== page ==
All Your Worth- The Ultimate LifeTime Money Plan, by Elizabeth Warren & Amelia Warren Tyagi is one of the first personal finance books I read and it’s still one of my favorites. My now mother-in-law had it with her on a long weekend at the cabin and I read it there in one sitting. This … Continue reading
All Your Worth- The Ultimate LifeTime Money Plan, by Elizabeth Warren & Amelia Warren Tyagi is one of the first personal finance books I read and it’s still one of my favorites. My now mother-in-law had it with her on a long weekend at the cabin and I read it there in one sitting. This is a classic personal finance book in that it covers the basics of getting your spending in order and then organizing you finances.
When I read this book I was feeling very strapped financially and was immediately drawn to their Balanced Money Formula. This is really the highlight of the book. This framework is used to help you understand where your money is going, tackle your debt, and then build your financial future. Warren and Tyagi start the book by leading you through six steps:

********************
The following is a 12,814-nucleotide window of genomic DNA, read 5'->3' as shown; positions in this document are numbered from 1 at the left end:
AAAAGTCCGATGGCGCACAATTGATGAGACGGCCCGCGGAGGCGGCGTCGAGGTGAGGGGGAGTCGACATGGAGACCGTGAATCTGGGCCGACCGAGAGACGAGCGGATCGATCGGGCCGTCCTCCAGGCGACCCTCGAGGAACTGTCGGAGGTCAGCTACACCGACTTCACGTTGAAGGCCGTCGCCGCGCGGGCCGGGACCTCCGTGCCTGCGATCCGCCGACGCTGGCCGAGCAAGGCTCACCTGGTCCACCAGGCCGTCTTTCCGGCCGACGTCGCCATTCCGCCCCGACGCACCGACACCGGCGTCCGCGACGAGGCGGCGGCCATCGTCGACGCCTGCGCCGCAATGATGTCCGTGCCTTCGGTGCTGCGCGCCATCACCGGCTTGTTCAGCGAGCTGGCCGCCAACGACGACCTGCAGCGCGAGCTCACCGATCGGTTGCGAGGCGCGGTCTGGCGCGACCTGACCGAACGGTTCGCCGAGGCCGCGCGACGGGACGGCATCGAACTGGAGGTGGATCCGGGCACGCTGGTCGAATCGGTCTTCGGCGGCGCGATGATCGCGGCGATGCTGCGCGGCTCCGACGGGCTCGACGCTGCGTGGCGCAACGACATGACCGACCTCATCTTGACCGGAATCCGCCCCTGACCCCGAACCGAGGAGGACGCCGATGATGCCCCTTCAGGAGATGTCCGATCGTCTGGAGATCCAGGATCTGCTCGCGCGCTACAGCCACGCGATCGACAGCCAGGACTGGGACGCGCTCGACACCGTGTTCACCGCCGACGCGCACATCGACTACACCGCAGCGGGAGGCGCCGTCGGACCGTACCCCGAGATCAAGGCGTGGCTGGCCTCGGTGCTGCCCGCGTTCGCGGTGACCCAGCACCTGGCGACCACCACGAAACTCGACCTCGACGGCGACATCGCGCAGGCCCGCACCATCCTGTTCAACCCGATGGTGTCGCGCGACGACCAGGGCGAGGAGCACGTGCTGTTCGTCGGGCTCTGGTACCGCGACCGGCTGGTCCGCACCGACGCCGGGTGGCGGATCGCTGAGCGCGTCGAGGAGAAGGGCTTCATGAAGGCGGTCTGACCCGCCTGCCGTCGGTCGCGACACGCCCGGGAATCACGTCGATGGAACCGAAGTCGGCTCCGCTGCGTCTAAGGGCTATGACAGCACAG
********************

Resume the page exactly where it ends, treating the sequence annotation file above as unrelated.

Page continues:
Step One: Count All Your Worth
Here the Balanced Money Formula is introduced as you divide your expenditures into Must-Haves, Wants, and Savings. The authors take you through the reasoning behind the formula and what should be included in each of the categories. The revolutionary concept for me was the idea that you always have room in your budget for Wants. Even if you are trying to be extremely frugal, it is important to leave room for the fun things in life.
Step Two: Escape from the Thinking Traps
Are excuses keeping you from getting your finances in order? This step takes you through the common excuses of, ‘but housing is too expensive’ or, ‘but I have kids’ and helps you face reality. Figure out the triggers and traps that are keeping you from getting your finances in balance and learn to work around them.